2013-04-24 18:32:44 - The website of the newly-formed Police Scotland force has leapfrogged its way into second place in the coveted Sitemorse Police Force Index only a matter of days after the new authority was formed.
After consultation, the Scottish Government confirmed in 2011 that a single police service would be created in Scotland to replace the then-current eight forces. Police Scotland was formed on 1 April 2013 through the merger of the all eight Scottish territorial forces and the Scottish Crime and Drug Enforcement Agency, and the organisation now has one single website.
The police are never out of the news, and their websites are the most important place for them to get their messages across before the inevitable filter of journalistic coverage. Improving web technology means that the sites can be more and more interactive, encouraging the public to come forward with information or to report crime.
Police websites are now a vital communication channel between
the police and the public they protect and serve, so the quarterly Sitemorse Index of how efficiently those sites work is, as ever ,an important marker.
In this, the second Index of 2013, we spotlight the websites of Cleveland, Police Scotland, and the North Wales Police as being the best from a group of more than 50 UK forces in total.
Full access to the survey - www.sitemorse.com/survey/report.html?rt=946&key=541c39e0
Of the sites we surveyed on quality, user experience, accessibility, performance and search engine optimisation, the Cleveland force’s site in North-East England was once again ahead of any other police website, with a total score of 8.7 out of a possible ten marks, a little down on last quarter’s score of 9.4 /10.
Covering a 230-mile area on the fringe of the North York moors, the Cleveland force looks after more than half a million people. Their website carries news, surveys and a feature that allows users to type in their postcode to see details about their local police officers. We rated the site very highly particularly on code quality and accessibility, and it has been a consistent performer in our surveys, never moving below second place over the last three years.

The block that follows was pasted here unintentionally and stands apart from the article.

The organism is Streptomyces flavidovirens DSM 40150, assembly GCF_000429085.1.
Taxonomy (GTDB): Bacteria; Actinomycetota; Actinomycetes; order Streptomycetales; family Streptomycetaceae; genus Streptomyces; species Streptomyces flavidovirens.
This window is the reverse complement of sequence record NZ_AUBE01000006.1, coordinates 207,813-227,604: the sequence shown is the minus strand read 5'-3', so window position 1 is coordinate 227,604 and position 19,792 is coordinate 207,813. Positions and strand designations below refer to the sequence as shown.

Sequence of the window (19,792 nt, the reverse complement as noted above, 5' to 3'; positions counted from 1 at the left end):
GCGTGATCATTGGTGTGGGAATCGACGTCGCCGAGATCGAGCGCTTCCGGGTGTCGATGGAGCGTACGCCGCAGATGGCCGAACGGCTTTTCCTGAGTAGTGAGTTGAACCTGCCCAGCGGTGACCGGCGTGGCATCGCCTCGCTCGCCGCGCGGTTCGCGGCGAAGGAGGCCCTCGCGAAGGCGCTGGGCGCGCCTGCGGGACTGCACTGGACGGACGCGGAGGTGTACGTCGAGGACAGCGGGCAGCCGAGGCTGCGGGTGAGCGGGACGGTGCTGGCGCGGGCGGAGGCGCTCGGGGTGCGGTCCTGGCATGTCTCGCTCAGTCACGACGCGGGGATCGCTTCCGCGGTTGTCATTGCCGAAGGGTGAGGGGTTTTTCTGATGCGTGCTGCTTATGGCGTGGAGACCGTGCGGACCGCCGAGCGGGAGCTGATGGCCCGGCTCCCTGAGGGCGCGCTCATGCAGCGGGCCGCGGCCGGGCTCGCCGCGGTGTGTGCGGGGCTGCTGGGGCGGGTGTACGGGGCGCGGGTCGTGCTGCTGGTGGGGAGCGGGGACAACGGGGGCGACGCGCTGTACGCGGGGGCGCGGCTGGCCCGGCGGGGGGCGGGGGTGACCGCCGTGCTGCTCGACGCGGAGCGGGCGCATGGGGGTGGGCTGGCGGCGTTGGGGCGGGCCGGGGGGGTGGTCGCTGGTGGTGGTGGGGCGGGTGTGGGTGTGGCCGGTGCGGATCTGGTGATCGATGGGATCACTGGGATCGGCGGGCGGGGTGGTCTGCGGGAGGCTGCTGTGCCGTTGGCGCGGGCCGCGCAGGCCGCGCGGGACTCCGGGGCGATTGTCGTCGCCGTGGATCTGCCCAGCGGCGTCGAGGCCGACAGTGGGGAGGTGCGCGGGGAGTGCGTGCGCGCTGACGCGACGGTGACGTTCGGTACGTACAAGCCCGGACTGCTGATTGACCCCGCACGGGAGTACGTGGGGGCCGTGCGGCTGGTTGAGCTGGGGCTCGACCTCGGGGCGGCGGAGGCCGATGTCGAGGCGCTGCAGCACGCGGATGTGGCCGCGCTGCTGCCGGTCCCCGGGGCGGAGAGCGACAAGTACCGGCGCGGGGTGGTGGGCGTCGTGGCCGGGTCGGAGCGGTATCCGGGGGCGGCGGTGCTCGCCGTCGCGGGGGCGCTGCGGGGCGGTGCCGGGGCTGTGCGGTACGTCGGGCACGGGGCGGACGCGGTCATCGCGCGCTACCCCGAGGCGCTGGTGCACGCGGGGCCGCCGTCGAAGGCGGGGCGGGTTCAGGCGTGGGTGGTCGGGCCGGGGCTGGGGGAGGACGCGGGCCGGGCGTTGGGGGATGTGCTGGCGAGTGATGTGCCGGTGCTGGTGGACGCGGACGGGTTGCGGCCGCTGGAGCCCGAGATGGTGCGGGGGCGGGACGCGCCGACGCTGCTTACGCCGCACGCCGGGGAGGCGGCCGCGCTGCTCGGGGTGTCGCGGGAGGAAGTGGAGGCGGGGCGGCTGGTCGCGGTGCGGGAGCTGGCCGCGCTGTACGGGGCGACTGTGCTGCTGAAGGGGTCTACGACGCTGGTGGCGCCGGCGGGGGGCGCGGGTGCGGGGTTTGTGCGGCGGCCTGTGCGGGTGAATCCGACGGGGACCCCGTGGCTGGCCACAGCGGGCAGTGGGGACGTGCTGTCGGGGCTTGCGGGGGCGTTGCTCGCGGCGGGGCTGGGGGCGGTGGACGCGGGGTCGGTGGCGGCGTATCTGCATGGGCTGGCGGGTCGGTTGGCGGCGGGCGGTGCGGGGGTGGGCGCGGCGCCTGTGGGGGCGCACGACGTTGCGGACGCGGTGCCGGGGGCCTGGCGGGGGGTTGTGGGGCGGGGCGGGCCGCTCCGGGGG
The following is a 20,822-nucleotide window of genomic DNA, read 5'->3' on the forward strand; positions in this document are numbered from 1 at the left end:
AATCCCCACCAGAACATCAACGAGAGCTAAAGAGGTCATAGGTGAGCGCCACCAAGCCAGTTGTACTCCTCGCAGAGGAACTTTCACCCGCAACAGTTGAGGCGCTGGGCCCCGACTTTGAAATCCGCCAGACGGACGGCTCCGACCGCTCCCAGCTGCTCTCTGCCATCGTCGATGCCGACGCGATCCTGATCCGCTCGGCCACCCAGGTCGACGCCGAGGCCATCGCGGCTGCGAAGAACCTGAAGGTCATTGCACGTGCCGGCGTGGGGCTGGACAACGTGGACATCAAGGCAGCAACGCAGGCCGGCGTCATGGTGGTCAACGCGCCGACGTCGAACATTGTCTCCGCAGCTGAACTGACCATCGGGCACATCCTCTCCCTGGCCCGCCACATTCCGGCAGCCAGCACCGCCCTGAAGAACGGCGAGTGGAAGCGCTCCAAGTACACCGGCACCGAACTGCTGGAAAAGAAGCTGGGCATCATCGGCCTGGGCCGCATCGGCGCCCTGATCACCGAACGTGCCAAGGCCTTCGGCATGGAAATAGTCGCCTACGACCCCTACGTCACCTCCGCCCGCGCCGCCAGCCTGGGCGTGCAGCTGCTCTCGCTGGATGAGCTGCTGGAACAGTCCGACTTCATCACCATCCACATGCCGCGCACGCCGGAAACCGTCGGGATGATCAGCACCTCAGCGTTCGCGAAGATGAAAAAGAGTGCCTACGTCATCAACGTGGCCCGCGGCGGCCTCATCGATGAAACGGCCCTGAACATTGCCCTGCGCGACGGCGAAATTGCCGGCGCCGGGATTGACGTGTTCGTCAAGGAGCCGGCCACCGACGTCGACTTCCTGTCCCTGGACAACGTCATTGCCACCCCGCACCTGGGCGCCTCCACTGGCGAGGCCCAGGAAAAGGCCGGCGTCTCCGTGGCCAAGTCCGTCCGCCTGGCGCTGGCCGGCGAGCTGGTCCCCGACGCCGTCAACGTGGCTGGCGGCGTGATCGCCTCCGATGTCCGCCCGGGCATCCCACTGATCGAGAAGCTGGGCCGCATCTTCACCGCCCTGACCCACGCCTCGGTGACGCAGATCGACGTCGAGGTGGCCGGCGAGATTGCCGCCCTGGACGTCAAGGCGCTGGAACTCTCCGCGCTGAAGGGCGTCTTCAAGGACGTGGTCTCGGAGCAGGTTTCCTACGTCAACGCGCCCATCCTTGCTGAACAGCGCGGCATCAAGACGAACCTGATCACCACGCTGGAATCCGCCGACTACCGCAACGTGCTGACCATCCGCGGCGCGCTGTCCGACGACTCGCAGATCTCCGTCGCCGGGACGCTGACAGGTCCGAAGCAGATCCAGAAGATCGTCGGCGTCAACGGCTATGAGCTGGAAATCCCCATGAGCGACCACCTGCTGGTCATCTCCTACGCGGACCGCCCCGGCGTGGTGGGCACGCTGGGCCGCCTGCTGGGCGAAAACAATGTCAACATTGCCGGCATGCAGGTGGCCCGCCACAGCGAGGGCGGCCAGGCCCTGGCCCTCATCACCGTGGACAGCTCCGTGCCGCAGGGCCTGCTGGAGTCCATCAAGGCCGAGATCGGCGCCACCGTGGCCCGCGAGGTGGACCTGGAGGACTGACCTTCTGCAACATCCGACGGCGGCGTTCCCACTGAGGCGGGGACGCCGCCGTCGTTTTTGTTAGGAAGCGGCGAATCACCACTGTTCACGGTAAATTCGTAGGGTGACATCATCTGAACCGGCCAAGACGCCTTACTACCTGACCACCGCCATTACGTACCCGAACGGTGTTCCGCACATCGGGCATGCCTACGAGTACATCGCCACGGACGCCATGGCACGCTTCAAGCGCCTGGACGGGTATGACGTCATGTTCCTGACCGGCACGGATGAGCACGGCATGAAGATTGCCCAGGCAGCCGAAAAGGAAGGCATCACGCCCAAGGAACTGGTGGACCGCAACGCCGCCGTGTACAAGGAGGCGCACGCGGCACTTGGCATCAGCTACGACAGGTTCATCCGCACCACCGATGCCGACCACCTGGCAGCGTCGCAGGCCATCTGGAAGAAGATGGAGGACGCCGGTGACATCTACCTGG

The now-replaced Dumfries and Galloway force had been rated highly by us on function, accessibility, code quality and performance, and was placed in first and second many times, but it’s comparatively rare for a new site, particularly covering an enormous bailiwick, to do so well so quickly. Police Scotland’s site scored 7.5/10 in their “first innings” but a 6/10 score for the accessibility component shows there is still room for some improvement.
The website of the Colwyn Bay-based North Wales Police remains in third spot in the Index this time, with an overall score of 6.2/10. North Wales Police have also been consistently good performers in our Index.
Making up the rest of the top-five placed sites this time are the City of London Police, up two places and the Essex force, rising seven. The Metropolitan Police website drops one spot to 6th - just three years ago the Met was almost at the bottom of our benchmark table in 51st place, so its web team have made big and consistent improvements overall in that time.
Sitemorse surveys the websites of businesses and organisations in a number of sectors, and has been benchmarking and publishing the detailed results for a decade. The full results from this and other recent surveys can be seen on our website, www.sitemorse.com.